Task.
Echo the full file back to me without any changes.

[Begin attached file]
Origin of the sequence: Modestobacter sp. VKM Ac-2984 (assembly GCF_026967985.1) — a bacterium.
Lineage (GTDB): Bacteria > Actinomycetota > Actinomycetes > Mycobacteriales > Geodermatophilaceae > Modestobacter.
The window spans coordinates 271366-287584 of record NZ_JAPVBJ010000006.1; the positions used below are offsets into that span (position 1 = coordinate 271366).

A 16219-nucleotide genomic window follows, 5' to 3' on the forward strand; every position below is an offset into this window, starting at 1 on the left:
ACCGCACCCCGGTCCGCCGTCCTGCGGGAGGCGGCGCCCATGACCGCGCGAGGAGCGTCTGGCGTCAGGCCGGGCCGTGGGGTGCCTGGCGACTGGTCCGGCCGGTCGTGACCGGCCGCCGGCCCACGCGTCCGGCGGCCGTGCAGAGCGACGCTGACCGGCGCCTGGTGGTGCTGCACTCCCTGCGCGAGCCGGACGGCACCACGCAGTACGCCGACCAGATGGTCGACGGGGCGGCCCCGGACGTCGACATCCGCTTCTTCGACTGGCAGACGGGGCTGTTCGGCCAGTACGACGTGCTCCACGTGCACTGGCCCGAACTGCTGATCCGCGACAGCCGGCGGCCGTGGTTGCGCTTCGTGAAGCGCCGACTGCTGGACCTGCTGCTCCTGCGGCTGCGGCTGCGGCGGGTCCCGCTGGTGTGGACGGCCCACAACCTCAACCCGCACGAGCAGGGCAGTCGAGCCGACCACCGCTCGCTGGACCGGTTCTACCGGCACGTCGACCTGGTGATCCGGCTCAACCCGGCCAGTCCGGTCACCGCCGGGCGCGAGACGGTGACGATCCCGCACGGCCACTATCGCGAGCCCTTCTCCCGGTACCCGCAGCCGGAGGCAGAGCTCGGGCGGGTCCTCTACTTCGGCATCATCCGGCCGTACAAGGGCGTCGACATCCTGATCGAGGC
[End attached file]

Origin of the sequence: Modestobacter sp. VKM Ac-2984 (assembly GCF_026967985.1) — a bacterium.
Lineage (GTDB): Bacteria > Actinomycetota > Actinomycetes > Mycobacteriales > Geodermatophilaceae > Modestobacter.
The window spans coordinates 271366-287584 of record NZ_JAPVBJ010000006.1; the positions used below are offsets into that span (position 1 = coordinate 271366).

A 16219-nucleotide genomic window follows, 5' to 3' on the forward strand; every position below is an offset into this window, starting at 1 on the left:
ACCGCACCCCGGTCCGCCGTCCTGCGGGAGGCGGCGCCCATGACCGCGCGAGGAGCGTCTGGCGTCAGGCCGGGCCGTGGGGTGCCTGGCGACTGGTCCGGCCGGTCGTGACCGGCCGCCGGCCCACGCGTCCGGCGGCCGTGCAGAGCGACGCTGACCGGCGCCTGGTGGTGCTGCACTCCCTGCGCGAGCCGGACGGCACCACGCAGTACGCCGACCAGATGGTCGACGGGGCGGCCCCGGACGTCGACATCCGCTTCTTCGACTGGCAGACGGGGCTGTTCGGCCAGTACGACGTGCTCCACGTGCACTGGCCCGAACTGCTGATCCGCGACAGCCGGCGGCCGTGGTTGCGCTTCGTGAAGCGCCGACTGCTGGACCTGCTGCTCCTGCGGCTGCGGCTGCGGCGGGTCCCGCTGGTGTGGACGGCCCACAACCTCAACCCGCACGAGCAGGGCAGTCGAGCCGACCACCGCTCGCTGGACCGGTTCTACCGGCACGTCGACCTGGTGATCCGGCTCAACCCGGCCAGTCCGGTCACCGCCGGGCGCGAGACGGTGACGATCCCGCACGGCCACTATCGCGAGCCCTTCTCCCGGTACCCGCAGCCGGAGGCAGAGCTCGGGCGGGTCCTCTACTTCGGCATCATCCGGCCGTACAAGGGCGTCGACATCCTGATCGAGGC